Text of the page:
Pertinent and varied examples illustrate each point and unlike many of the snake oil 'improve your life in 7 steps' type stuff out there this book is relevant, intelligent and I got to the finish feeling like I'd learned something to use in my daily life.

by Marilynne Robinson
Edition: Paperback
Price: £6.29

3 of 5 people found the following review helpful
4.0 out of 5 stars Surprised, 18 Sep 2009
This review is from: Housekeeping (Paperback)
I picked up this book in a second hand store travelling in remote West Australia - on the plus side was my desperation for a potentially cerebral read, on the negative was the title and a previous attempt to tackle Gilead (the religious stuff left me cold).
Like Gilead it is exquisitely well written, one of those books where not a word is wasted and every description or insight is fresh and poetic. It flows beautifully yet is so dense in quality that you feel it must have taken forever to write.
In narrative terms nothing really happens, and it is exclusively about eccentric females and that is what loses it a star - however the fact that it merits any stars at all on that summation is a testimony to the quality of the writing. It is a celebration of the ordinary, the embrace of coldness and the contentment of loneliness. I have never read a more evocative description of a sunrise or a more filmic image of a burning magazine page, turning silvery-black with the corners curling and tattering.
My first thoughts were that there may be more mystical/female layers that I have missed out and if you get into it on that level it is likely to give even more satisfaction - I have to say I am surprised how many males have reviewed and enjoyed this book so maybe that's it - a beautiful book about not much.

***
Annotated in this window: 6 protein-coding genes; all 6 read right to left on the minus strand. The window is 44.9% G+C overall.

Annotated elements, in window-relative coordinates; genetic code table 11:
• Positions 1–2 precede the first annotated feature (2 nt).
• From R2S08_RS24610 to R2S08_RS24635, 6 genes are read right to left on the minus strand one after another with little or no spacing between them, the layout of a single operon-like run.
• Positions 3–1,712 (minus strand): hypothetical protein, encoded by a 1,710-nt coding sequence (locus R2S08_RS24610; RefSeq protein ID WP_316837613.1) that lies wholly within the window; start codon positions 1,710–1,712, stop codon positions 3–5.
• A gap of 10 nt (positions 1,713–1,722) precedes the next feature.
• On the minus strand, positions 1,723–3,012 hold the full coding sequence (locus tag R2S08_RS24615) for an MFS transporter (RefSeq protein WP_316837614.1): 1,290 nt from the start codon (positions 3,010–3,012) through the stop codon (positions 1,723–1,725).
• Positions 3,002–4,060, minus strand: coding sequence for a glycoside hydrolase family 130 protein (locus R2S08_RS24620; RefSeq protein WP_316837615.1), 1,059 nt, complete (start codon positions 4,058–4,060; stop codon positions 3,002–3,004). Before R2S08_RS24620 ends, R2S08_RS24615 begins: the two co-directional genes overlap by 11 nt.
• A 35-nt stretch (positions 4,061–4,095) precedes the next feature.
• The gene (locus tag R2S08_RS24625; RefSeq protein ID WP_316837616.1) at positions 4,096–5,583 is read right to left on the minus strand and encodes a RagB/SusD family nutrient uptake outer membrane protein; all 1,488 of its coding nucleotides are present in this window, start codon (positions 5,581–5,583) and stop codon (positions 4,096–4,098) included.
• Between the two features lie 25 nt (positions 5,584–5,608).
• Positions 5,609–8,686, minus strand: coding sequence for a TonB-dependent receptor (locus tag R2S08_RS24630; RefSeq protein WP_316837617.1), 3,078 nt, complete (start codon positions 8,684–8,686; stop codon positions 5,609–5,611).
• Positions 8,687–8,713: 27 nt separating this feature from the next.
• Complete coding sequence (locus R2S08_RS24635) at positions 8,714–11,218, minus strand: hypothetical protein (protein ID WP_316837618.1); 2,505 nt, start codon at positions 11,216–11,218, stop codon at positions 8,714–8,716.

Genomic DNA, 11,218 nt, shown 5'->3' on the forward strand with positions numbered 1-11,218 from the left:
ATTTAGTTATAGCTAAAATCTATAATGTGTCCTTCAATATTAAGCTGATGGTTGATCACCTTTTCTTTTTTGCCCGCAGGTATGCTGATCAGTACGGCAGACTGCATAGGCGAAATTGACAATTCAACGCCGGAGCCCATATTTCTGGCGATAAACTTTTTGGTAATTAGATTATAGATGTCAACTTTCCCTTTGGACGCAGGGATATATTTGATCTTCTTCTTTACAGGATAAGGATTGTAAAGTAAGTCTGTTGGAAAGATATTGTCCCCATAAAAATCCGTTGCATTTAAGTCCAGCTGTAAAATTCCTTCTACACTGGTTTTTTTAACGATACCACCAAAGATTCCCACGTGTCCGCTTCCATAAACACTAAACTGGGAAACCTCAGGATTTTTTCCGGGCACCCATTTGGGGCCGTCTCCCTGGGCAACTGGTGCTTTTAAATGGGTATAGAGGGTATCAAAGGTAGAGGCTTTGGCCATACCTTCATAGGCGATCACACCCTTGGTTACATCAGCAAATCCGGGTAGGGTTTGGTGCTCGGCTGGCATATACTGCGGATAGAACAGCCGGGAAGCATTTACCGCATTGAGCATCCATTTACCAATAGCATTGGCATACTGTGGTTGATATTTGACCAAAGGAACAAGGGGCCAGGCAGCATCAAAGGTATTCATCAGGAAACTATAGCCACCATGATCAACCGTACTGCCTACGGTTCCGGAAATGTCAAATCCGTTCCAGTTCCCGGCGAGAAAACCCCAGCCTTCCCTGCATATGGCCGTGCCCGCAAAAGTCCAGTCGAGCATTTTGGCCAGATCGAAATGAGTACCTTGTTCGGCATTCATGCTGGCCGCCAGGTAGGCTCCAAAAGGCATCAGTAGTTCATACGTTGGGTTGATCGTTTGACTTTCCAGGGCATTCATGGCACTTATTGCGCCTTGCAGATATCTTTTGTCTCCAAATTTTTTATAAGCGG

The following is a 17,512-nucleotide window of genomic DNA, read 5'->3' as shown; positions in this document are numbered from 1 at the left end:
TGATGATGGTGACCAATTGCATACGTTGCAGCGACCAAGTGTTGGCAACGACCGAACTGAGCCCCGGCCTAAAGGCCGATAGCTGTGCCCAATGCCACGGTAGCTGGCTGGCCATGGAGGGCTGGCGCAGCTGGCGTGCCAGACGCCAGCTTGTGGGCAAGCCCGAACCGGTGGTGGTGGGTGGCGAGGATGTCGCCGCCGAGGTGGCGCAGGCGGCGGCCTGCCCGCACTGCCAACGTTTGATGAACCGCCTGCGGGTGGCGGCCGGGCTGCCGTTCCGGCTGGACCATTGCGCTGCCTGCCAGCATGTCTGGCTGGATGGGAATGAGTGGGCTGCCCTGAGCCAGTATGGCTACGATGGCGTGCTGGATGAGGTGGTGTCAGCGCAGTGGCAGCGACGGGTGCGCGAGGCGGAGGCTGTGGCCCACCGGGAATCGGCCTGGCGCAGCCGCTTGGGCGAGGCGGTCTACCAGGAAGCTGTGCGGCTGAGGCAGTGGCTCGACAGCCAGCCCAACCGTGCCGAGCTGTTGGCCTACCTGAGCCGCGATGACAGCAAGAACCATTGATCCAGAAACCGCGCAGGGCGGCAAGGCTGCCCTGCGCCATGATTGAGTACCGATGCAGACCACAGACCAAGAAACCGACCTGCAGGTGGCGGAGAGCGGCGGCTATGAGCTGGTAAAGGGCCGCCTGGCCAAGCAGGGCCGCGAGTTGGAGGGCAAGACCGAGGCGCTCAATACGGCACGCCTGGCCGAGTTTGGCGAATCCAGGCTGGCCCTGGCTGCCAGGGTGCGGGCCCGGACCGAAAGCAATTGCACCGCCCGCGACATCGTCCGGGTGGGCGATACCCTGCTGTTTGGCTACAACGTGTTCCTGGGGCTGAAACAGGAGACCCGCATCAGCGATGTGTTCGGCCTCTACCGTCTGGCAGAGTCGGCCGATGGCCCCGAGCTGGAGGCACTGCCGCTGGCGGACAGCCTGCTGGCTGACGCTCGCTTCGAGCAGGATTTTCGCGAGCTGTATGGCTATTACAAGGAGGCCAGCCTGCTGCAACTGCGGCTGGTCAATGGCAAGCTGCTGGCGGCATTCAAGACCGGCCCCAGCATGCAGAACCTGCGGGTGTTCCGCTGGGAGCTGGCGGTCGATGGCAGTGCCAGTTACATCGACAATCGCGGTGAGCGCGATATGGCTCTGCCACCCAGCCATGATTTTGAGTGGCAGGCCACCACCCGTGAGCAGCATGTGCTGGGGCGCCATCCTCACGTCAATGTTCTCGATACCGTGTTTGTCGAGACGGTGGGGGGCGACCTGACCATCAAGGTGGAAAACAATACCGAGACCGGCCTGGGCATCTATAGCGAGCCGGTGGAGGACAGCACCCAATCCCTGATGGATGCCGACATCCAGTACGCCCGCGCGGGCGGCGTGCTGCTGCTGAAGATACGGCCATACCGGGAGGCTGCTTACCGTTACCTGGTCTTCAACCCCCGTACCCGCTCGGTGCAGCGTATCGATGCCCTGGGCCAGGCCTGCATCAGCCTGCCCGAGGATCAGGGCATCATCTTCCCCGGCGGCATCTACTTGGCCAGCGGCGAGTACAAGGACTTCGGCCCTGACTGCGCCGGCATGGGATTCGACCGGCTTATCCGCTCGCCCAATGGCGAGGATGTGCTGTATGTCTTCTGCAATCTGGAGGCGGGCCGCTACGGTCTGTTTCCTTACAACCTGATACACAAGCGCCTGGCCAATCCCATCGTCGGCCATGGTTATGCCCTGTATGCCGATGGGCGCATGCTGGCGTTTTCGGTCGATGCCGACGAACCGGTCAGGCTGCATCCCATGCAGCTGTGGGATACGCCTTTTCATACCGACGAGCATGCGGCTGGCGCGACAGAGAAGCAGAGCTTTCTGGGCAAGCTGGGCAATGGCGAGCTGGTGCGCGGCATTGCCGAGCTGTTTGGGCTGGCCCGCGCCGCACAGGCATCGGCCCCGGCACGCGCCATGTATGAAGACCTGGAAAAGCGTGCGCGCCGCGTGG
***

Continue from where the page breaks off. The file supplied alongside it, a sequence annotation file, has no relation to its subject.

One Soldier's War in Chechnya
One Soldier's War in Chechnya
by Arkady Babchenko
Edition: Paperback
Price: £7.68

1 of 1 people found the following review helpful
5.0 out of 5 stars No punches pulled, 23 Aug 2009
This is a book that grips from the first page to the last. Yes it is disjointed at times and the chronology of events is unclear - I can excuse that because the book is more than just a series of accounts of life as a soldier in the midst of a brutal war. The author really gives an insight into the Russian military machine, how it treats its own and how it views the enemy.
Straight away you are brought up to speed with their realities of life - the gastronomic intricacies of eating dog, drinking fetid ditch water and the resulting dysentry. Worse than this, and for me the most harrowing part of this book, was the description of the systematic, almost ritualised, assaults suffered at the hands of his superiors. The author conveyed his sense of never-ending degradation, despair and loss of spirit in a way that was heart-breaking - it vividly contrasts with Jarhead, he's got nothing to complain about.
There is also a perspective on the Russian mindset in Chechnya, and how this series of conflicts really is their 'clash of civilizations'. It is very much a them and us scenario, with anti-Chechen/Muslim sentiment at the forefront in most of his descriptions of the enemy in an overt attempt to de-humanise them (most notable when they discovered what the silver water jugs in the Chechen out-houses were for).
Reading this book is an experience, and in describing it like that it is a credit to the author who has given such an honest, brave and descriptive insight into this murky piece of history.